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Mustangs: Evolution And History

By Thomas Keyes
Mar. 17, 2005

Mammalia constitute a class of the animal phylum, Chordata (mammals, birds, fish, reptiles and amphibians), and are divided into 27 orders, one of the orders being Perissodactyla, which include the three families, Rhinocerotidae, Tapiridae, and Equidae. The family Equidae consist of a single genus Equus, which is subdivided into from 7 to 9 species, including horses, donkeys and zebras of various kinds. The supposed relation of horses, donkeys and zebras to tapirs and rhinoceroses is based on microbiological comparison, rather than on a continuous fossil record, and even the evolution of Equus caballus, the modern horse, is attested only by an array of fossils characterized by discrete jumps, rather than by gradual development, and so challenges the theory of evolution, as it now stands. Mathematical probability will simply not allow for the existence of 1000 rhinoceros fossils and 1000 horse fossils with no intermediate fossils. I personally am at a loss for an explanation of this state of affairs, and must reserve entertaining any opinion on the validity of the theory of evolution.

At any rate, horses are supposed to have originated in North America with Hyracotherium, a minature horselike mammal of about 50,000,000 years ago, and in succeeding ages, horses migrated to Asia. About 10,000 to 15,000 years ago, they became extinct in North America but continued to thrive in Asia. Their range included Central Asia, Mongolia, Siberia and the Caucasus, where they were first domesticated about 3000 BC. By that time donkeys, cattle, sheep, goats, cats and dogs had already been domesticated. Donkeys and cattle were used for drawing wagons and other work, and, of course, cattle were used for food. For the first 1000 years of their domestication, horses may have been used principally for meat, milk and work. Airag or koumiss--fermented mare's milk--is still drunk in Mongolia. Sometime about 2000 BC, they began to be used as mounts, which naturally led to their application as animals of warfare, a practise that continued right to the time of WW2, when, for instance, Polish cavalries faced German tanks. The tragedy of the death of millions of horses over the centuries in wars they didn't start or even understand is something I don't like to think about.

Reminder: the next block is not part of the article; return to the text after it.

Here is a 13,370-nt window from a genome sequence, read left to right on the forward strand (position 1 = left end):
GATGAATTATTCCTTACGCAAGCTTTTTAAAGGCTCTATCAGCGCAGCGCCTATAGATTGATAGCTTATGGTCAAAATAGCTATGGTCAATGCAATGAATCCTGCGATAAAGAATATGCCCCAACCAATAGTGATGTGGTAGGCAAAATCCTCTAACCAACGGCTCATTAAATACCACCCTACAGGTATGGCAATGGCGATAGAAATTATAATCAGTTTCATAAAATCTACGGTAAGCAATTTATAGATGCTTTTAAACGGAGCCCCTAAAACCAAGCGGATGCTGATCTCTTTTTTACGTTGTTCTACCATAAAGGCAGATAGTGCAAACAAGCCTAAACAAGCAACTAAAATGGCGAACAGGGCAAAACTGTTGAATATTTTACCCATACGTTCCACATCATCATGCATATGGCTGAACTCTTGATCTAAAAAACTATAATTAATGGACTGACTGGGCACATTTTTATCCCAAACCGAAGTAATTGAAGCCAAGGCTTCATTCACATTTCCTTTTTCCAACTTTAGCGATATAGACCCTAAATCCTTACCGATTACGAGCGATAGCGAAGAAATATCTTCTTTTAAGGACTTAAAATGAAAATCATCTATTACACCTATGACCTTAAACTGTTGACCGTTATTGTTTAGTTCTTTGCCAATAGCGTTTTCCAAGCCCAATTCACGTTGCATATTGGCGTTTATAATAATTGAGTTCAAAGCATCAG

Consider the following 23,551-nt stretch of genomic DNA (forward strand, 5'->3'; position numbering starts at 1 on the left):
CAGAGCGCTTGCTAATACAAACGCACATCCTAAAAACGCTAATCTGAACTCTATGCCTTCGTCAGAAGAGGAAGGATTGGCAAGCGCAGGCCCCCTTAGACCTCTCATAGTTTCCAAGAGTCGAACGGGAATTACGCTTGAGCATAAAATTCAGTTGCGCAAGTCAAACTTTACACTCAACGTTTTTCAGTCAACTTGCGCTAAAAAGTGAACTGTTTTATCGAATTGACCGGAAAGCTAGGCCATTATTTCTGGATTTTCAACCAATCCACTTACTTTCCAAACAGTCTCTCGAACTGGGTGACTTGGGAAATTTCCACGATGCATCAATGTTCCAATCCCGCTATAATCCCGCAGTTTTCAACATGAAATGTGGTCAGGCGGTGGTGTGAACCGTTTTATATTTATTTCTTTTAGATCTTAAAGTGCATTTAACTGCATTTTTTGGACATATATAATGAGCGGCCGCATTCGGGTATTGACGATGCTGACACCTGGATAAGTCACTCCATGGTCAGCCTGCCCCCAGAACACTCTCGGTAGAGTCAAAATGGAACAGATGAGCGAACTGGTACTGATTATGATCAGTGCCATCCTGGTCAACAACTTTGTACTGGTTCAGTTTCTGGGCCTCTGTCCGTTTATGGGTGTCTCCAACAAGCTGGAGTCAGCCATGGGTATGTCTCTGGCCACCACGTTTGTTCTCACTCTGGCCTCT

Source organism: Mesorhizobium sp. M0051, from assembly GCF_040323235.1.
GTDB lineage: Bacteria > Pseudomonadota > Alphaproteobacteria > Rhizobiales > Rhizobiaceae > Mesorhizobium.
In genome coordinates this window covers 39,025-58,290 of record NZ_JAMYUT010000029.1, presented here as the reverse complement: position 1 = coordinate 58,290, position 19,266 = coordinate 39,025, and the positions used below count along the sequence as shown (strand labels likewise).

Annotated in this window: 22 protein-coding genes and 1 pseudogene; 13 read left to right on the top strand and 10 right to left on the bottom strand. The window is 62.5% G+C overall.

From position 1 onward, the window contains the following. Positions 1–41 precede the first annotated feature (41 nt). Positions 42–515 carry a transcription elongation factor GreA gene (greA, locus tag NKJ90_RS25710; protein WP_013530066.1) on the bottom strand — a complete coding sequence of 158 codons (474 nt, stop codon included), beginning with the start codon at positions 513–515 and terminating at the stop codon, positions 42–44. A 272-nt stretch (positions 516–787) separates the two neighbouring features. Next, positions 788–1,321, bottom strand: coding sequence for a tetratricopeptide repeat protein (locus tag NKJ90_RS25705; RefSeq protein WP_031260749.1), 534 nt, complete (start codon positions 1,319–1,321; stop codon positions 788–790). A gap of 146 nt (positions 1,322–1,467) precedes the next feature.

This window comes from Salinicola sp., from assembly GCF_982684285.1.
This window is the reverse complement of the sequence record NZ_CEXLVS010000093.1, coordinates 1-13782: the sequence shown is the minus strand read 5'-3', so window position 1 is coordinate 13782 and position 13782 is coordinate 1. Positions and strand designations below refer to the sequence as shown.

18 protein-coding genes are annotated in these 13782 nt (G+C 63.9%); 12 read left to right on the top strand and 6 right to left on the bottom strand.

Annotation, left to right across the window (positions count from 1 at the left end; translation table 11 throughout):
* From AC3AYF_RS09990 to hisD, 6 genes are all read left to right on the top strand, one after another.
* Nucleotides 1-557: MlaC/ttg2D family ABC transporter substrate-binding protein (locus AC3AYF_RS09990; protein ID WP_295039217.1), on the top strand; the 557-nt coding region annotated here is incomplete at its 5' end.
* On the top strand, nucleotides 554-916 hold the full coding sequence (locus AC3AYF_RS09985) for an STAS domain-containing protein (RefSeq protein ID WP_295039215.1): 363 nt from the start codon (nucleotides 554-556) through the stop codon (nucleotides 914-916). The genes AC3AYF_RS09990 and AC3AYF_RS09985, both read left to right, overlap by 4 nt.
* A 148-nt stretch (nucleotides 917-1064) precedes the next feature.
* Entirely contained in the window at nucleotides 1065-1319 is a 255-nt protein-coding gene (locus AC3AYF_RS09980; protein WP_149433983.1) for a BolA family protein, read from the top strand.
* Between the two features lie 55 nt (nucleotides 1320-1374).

From around 2000 BC to 1500 BC, the use of horses spread to China, India, the Middle East, Iran and Egypt. Their introduction into Egypt, Anatolia and Mesopotamia explains the ascendancy of the Egyptians, Hittites, Assyrians, Persians and other civilizations in the region. From Egypt and the Middle East, the proliferation of Equus caballus to Greece, Rome and Northern Europe was inevitable.

When Columbus discovered America in 1492, there were no horses in the Western Hemisphere. Some people, recalling the vivid picture of American Indians mounted on horses, may suppose that great herds of mustangs, or feral horses, were native to America, and that American Indians had domesticated them and developed horsemanship on their own, but that is not the case. Only the small camelline animals of the Andes--llamas, alpacas, vicuñas and guanacos--were available to be ridden, and they can bear only very light loads.

In the late 1530's and early 1540's, two Spanish explorers, Francisco Vásquez de Coronado and Hernando de Soto conducted expeditions in what is now the United States. Coronado explored New Mexico and Arizona, seeking El Dorado, a mythical city of gold, which, of course, he never found. Soto explored Florida and the Southeast generally, and is credited with the discovery of the Mississippi River, which he sailed from an inland point southwards to the bayous. Several horses escaped or were abandoned on each of these expeditions, and it was from these strays that the great herds of mustangs that ranged the West sprang.

Nor did the American Indians develop horsemanship on their own, once the feral herds had been established. It was only in imitation of Spanish and English settlers that the Indians began to ride. Good horsemanship was what accounted for the rise to power of some of the more successful tribes like the Sioux and the Comanche, who, before the horse, were relatively obscure and undistinguished among Indians. Since the time of Coronado and Soto, of course, additional horses from Europe and Arabia, introduced in America, have made their contributions to the gene pool.

By 1900, there were 1,000,000 mustangs in the US. Mustangs were hunted greedily for meat and hides, as mounts, and because they ranged in pasturelands ranchers intended for cattle. Today, there may be only 100,000 mustangs left in the US, mostly in Nevada. They're protected by federal law, but some ranchers may still kill them illegally as pests.

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About the author Thomas Keyes: I have written two books: A SOJOURN IN ASIA (non-fiction) and A TALE OF UNG (fiction), neither published so far.

I have studied languages for years and traveled extensively on five continents.

Email: udikeyes@yahoo.com


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